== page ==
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Vegetarian diets and chronic kidney disease.
Nephrol Dial Transplant. 2019 02 01; 34(2):199-207.ND

Abstract

While dietary restriction of protein intake has long been proposed as a possible kidney-protective treatment, the effects of changes in the quality of ingested proteins on the prevalence and risk of progression of chronic kidney disease (CKD) have been scarcely studied; these two aspects are reviewed in the present article. The prevalence of hypertension, type 2 diabetes and metabolic syndrome, which are the main causes of CKD in Western countries, is lower in vegetarian populations. Moreover, there is a negative relationship between several components of plant-based diets and numerous factors related to CKD progression such as uraemic toxins, inflammation, oxidative stress, metabolic acidosis, phosphate load and insulin resistance. In fact, results from different studies seem to confirm a kidney-protective effect of plant-based diets in the primary prevention of CKD and the secondary prevention of CKD progression. Various studies have determined the nutritional safety of plant-based diets in CKD patients, despite the combination of a more or less severe dietary protein restriction. As observed in the healthy population, this dietary pattern is associated with a reduced risk of all-cause mortality in CKD patients. We propose that plant-based diets should be included as part of the clinical recommendations for both the prevention and management of CKD.

Authors+Show Affiliations

Aurad-Aquitaine, Service Hémodialyse, Gradignan, France. Service de Néphrologie Transplantation Dialyse, Centre Hospitalier Universitaire de Bordeaux, Hôpital Pellegrin, Bordeaux, France.Department of Nephrology, Hospices Civils de Lyon, Centre Hospitalier Lyon-Sud, Pierre-Benite, France. University of Lyon, CarMeN lab, INSERM U1060, INRA U1397, INSA de Lyon, Université Claude Bernard Lyon 1, Villeurbanne, France.Aurad-Aquitaine, Service Hémodialyse, Gradignan, France. Service de Néphrologie Transplantation Dialyse, Centre Hospitalier Universitaire de Bordeaux, Hôpital Pellegrin, Bordeaux, France. Unité INSERM 1026, Université de Bordeaux, Bordeaux, France.Aurad-Aquitaine, Service Hémodialyse, Gradignan, France. Service de Néphrologie Transplantation Dialyse, Centre Hospitalier Universitaire de Bordeaux, Hôpital Pellegrin, Bordeaux, France.Aurad-Aquitaine, Service Hémodialyse, Gradignan, France.Service de Néphrologie Transplantation Dialyse, Centre Hospitalier Universitaire de Bordeaux, Hôpital Pellegrin, Bordeaux, France.

Pub Type(s)

Journal Article
Review

Language

eng

PubMed ID

29982610

Citation

Chauveau, Philippe, et al. "Vegetarian Diets and Chronic Kidney Disease." Nephrology, Dialysis, Transplantation : Official Publication of the European Dialysis and Transplant Association - European Renal Association, vol. 34, no. 2, 2019, pp. 199-207.
Chauveau P, Koppe L, Combe C, et al. Vegetarian diets and chronic kidney disease. Nephrol Dial Transplant. 2019;34(2):199-207.
Chauveau, P., Koppe, L., Combe, C., Lasseur, C., Trolonge, S., & Aparicio, M. (2019). Vegetarian diets and chronic kidney disease. Nephrology, Dialysis, Transplantation : Official Publication of the European Dialysis and Transplant Association - European Renal Association, 34(2), 199-207. https://doi.org/10.1093/ndt/gfy164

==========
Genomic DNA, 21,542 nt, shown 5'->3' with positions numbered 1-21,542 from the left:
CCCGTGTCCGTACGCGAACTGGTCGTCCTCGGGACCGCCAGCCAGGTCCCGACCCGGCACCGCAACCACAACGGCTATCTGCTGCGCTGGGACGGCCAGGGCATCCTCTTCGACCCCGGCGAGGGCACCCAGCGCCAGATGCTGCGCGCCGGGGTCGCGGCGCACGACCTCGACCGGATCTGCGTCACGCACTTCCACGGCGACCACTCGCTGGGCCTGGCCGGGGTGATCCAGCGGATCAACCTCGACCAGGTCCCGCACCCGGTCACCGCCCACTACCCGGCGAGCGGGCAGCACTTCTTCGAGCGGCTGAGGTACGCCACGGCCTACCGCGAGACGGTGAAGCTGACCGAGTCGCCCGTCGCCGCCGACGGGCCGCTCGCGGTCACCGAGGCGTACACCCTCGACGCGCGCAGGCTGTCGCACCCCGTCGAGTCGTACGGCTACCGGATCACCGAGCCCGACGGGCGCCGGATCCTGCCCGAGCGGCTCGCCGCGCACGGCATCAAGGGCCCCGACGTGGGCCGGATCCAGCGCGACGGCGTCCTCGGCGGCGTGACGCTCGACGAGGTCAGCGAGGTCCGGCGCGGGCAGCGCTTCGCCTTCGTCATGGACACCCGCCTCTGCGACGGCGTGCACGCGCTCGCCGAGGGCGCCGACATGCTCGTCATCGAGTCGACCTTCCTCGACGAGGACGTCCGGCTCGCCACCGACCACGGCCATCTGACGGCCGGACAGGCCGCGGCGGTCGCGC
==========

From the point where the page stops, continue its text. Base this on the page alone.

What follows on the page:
Chauveau P, et al. Vegetarian Diets and Chronic Kidney Disease. Nephrol Dial Transplant. 2019 02 1;34(2):199-207. PubMed PMID: 29982610.
* Article titles in AMA citation format should be in sentence-case
TY - JOUR T1 - Vegetarian diets and chronic kidney disease. AU - Chauveau,Philippe, AU - Koppe,Laetitia, AU - Combe,Christian, AU - Lasseur,Catherine, AU - Trolonge,Stanislas, AU - Aparicio,Michel, PY - 2017/11/05/received PY - 2018/04/26/accepted PY - 2018/7/10/pubmed PY - 2020/2/19/medline PY - 2018/7/9/entrez SP - 199 EP - 207 JF - Nephrology, dialysis, transplantation : official publication of the European Dialysis and Transplant Association - European Renal Association JO - Nephrol Dial Transplant VL - 34 IS - 2 N2 - While dietary restriction of protein intake has long been proposed as a possible kidney-protective treatment, the effects of changes in the quality of ingested proteins on the prevalence and risk of progression of chronic kidney disease (CKD) have been scarcely studied; these two aspects are reviewed in the present article. The prevalence of hypertension, type 2 diabetes and metabolic syndrome, which are the main causes of CKD in Western countries, is lower in vegetarian populations. Moreover, there is a negative relationship between several components of plant-based diets and numerous factors related to CKD progression such as uraemic toxins, inflammation, oxidative stress, metabolic acidosis, phosphate load and insulin resistance. In fact, results from different studies seem to confirm a kidney-protective effect of plant-based diets in the primary prevention of CKD and the secondary prevention of CKD progression. Various studies have determined the nutritional safety of plant-based diets in CKD patients, despite the combination of a more or less severe dietary protein restriction. As observed in the healthy population, this dietary pattern is associated with a reduced risk of all-cause mortality in CKD patients. We propose that plant-based diets should be included as part of the clinical recommendations for both the prevention and management of CKD. SN - 1460-2385 UR - https://www.unboundmedicine.com/medline/citation/29982610/Vegetarian_diets_and_chronic_kidney_disease_ L2 - https://academic.oup.com/ndt/article-lookup/doi/10.1093/ndt/gfy164 DB - PRIME DP - Unbound Medicine ER -